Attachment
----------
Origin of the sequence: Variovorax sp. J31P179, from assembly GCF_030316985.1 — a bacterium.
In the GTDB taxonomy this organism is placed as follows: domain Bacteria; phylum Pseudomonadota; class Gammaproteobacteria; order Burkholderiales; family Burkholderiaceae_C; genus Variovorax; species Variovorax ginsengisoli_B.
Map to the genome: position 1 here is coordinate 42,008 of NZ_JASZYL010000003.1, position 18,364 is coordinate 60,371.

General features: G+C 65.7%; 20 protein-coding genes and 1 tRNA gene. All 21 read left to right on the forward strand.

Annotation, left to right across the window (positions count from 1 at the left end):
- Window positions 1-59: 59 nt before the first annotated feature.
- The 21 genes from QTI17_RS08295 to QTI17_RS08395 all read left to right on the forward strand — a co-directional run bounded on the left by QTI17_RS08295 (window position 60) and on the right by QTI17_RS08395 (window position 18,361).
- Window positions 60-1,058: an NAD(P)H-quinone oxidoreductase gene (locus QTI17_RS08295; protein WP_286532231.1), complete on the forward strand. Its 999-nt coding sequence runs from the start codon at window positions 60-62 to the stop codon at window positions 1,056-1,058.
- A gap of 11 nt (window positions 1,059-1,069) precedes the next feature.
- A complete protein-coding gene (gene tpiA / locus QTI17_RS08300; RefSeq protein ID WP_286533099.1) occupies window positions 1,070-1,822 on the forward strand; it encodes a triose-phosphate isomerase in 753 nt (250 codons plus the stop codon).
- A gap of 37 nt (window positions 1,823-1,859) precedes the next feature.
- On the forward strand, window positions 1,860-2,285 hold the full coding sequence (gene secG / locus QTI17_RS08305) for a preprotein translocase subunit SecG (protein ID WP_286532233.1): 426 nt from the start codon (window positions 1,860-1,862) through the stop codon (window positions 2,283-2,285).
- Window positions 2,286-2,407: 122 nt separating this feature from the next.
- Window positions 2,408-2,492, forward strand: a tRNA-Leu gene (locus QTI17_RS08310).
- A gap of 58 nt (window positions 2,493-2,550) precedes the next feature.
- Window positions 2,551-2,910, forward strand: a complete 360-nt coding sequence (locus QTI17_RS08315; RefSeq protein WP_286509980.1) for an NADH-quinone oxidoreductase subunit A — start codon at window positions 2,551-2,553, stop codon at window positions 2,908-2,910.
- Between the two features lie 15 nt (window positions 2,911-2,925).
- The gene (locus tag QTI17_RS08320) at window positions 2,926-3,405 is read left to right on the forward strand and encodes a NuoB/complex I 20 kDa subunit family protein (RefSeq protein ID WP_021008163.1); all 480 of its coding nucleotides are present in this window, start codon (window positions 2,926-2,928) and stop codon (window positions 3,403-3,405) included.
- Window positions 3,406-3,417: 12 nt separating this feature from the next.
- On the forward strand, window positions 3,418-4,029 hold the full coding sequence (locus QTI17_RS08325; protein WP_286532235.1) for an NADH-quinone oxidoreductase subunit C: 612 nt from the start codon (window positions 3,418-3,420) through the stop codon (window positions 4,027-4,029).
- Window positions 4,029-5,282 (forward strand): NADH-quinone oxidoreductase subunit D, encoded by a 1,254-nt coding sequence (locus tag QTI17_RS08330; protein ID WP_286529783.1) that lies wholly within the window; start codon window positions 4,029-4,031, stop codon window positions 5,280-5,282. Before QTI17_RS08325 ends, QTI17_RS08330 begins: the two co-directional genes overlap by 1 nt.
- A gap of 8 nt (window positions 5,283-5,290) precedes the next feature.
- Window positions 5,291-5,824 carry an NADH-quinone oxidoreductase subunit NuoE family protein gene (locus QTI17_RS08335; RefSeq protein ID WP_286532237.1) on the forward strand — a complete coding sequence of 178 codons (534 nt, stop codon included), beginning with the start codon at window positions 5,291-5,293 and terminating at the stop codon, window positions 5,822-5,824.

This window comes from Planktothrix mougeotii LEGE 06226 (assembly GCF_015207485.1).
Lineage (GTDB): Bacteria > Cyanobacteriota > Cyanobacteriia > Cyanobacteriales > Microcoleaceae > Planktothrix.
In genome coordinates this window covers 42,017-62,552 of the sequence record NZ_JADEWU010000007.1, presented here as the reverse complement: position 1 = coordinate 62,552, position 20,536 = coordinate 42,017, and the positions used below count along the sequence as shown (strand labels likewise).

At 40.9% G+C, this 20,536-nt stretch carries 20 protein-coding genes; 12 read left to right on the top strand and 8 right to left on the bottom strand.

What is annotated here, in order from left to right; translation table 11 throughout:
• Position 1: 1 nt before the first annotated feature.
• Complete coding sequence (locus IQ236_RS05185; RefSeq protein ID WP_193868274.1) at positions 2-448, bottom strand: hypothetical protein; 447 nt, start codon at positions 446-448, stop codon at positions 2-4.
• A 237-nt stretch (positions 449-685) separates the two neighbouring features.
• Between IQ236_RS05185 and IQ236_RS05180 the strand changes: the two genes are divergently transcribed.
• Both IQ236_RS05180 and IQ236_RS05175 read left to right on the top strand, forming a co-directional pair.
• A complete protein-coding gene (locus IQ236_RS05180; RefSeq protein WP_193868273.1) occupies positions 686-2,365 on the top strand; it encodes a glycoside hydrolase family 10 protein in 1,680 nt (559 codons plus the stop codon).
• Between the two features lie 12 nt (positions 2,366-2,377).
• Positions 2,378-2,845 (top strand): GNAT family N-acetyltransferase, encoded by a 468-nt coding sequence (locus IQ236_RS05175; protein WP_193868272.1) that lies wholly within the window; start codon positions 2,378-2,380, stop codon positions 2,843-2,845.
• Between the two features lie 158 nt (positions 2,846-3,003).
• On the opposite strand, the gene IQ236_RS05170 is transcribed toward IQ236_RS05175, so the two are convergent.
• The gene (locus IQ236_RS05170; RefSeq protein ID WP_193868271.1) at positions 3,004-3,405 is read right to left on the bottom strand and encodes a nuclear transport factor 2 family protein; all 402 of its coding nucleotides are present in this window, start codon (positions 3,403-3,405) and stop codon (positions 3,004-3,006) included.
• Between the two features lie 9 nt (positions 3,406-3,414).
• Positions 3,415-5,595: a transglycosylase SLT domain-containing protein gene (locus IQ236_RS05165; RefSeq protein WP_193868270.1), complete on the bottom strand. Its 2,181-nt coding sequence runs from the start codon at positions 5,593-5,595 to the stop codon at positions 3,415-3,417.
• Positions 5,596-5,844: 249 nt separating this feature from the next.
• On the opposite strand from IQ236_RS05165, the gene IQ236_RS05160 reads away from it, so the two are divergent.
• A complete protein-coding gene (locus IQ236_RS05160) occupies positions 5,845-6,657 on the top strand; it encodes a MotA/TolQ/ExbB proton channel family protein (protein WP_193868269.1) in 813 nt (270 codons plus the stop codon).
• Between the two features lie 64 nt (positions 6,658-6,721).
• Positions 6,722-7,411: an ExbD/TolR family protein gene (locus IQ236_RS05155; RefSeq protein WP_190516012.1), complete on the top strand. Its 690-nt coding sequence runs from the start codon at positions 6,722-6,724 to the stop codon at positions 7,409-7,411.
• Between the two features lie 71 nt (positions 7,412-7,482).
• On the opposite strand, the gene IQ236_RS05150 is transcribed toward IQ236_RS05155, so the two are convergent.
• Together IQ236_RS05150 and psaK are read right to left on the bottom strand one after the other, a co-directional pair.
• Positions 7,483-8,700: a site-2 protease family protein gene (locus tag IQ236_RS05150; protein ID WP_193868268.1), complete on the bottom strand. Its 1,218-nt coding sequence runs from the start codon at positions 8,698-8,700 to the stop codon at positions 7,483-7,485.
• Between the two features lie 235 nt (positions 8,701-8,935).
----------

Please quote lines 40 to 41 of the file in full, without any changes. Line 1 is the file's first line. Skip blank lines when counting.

• Between the two features lie 9 nt (positions 3,406-3,414).
• Positions 3,415-5,595: a transglycosylase SLT domain-containing protein gene (locus IQ236_RS05165; RefSeq protein WP_193868270.1), complete on the bottom strand. Its 2,181-nt coding sequence runs from the start codon at positions 5,593-5,595 to the stop codon at positions 3,415-3,417.